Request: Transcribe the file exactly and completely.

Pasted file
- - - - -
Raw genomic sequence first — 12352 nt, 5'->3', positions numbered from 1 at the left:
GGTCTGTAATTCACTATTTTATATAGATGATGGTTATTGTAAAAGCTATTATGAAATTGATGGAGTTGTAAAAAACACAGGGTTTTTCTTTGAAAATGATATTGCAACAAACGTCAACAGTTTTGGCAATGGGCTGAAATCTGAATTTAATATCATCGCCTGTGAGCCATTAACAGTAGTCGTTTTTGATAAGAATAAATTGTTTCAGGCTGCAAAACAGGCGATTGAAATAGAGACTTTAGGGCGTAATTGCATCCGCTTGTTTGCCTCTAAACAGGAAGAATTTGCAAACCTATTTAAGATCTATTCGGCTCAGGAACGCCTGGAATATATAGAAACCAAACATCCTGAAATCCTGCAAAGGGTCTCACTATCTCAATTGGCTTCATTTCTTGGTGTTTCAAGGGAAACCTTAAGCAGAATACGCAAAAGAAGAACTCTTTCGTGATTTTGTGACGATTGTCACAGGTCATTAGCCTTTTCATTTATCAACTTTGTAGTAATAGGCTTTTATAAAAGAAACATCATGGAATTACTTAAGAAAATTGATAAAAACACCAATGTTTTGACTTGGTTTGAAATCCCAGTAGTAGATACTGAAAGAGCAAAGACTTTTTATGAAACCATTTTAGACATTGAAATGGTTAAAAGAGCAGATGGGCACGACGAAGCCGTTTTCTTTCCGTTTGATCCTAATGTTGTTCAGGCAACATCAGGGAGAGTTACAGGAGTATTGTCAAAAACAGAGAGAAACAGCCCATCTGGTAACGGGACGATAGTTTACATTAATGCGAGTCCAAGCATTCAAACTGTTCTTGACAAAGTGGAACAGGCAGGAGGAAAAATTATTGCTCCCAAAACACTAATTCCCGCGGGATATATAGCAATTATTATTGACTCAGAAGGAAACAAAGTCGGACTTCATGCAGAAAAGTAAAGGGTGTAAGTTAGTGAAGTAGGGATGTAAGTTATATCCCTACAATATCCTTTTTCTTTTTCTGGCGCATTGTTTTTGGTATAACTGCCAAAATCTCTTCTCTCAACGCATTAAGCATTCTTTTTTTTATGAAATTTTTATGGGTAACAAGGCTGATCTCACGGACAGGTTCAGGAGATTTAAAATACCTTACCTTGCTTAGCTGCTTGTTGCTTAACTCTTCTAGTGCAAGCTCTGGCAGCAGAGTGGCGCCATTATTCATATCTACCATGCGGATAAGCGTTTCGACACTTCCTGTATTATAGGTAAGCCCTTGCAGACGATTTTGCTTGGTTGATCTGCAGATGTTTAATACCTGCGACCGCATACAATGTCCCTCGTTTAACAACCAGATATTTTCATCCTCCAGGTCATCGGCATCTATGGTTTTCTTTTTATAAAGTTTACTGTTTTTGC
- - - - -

Raw genomic sequence first — 12352 nt, 5'->3', positions numbered from 1 at the left:
GGTCTGTAATTCACTATTTTATATAGATGATGGTTATTGTAAAAGCTATTATGAAATTGATGGAGTTGTAAAAAACACAGGGTTTTTCTTTGAAAATGATATTGCAACAAACGTCAACAGTTTTGGCAATGGGCTGAAATCTGAATTTAATATCATCGCCTGTGAGCCATTAACAGTAGTCGTTTTTGATAAGAATAAATTGTTTCAGGCTGCAAAACAGGCGATTGAAATAGAGACTTTAGGGCGTAATTGCATCCGCTTGTTTGCCTCTAAACAGGAAGAATTTGCAAACCTATTTAAGATCTATTCGGCTCAGGAACGCCTGGAATATATAGAAACCAAACATCCTGAAATCCTGCAAAGGGTCTCACTATCTCAATTGGCTTCATTTCTTGGTGTTTCAAGGGAAACCTTAAGCAGAATACGCAAAAGAAGAACTCTTTCGTGATTTTGTGACGATTGTCACAGGTCATTAGCCTTTTCATTTATCAACTTTGTAGTAATAGGCTTTTATAAAAGAAACATCATGGAATTACTTAAGAAAATTGATAAAAACACCAATGTTTTGACTTGGTTTGAAATCCCAGTAGTAGATACTGAAAGAGCAAAGACTTTTTATGAAACCATTTTAGACATTGAAATGGTTAAAAGAGCAGATGGGCACGACGAAGCCGTTTTCTTTCCGTTTGATCCTAATGTTGTTCAGGCAACATCAGGGAGAGTTACAGGAGTATTGTCAAAAACAGAGAGAAACAGCCCATCTGGTAACGGGACGATAGTTTACATTAATGCGAGTCCAAGCATTCAAACTGTTCTTGACAAAGTGGAACAGGCAGGAGGAAAAATTATTGCTCCCAAAACACTAATTCCCGCGGGATATATAGCAATTATTATTGACTCAGAAGGAAACAAAGTCGGACTTCATGCAGAAAAGTAAAGGGTGTAAGTTAGTGAAGTAGGGATGTAAGTTATATCCCTACAATATCCTTTTTCTTTTTCTGGCGCATTGTTTTTGGTATAACTGCCAAAATCTCTTCTCTCAACGCATTAAGCATTCTTTTTTTTATGAAATTTTTATGGGTAACAAGGCTGATCTCACGGACAGGTTCAGGAGATTTAAAATACCTTACCTTGCTTAGCTGCTTGTTGCTTAACTCTTCTAGTGCAAGCTCTGGCAGCAGAGTGGCGCCATTATTCATATCTACCATGCGGATAAGCGTTTCGACACTTCCTGTATTATAGGTAAGCCCTTGCAGACGATTTTGCTTGGTTGATCTGCAGATGTTTAATACCTGCGACCGCATACAATGTCCCTCGTTTAACAACCAGATATTTTCATCCTCCAGGTCATCGGCATCTATGGTTTTCTTTTTATAAAGTTTACTGTTTTTGC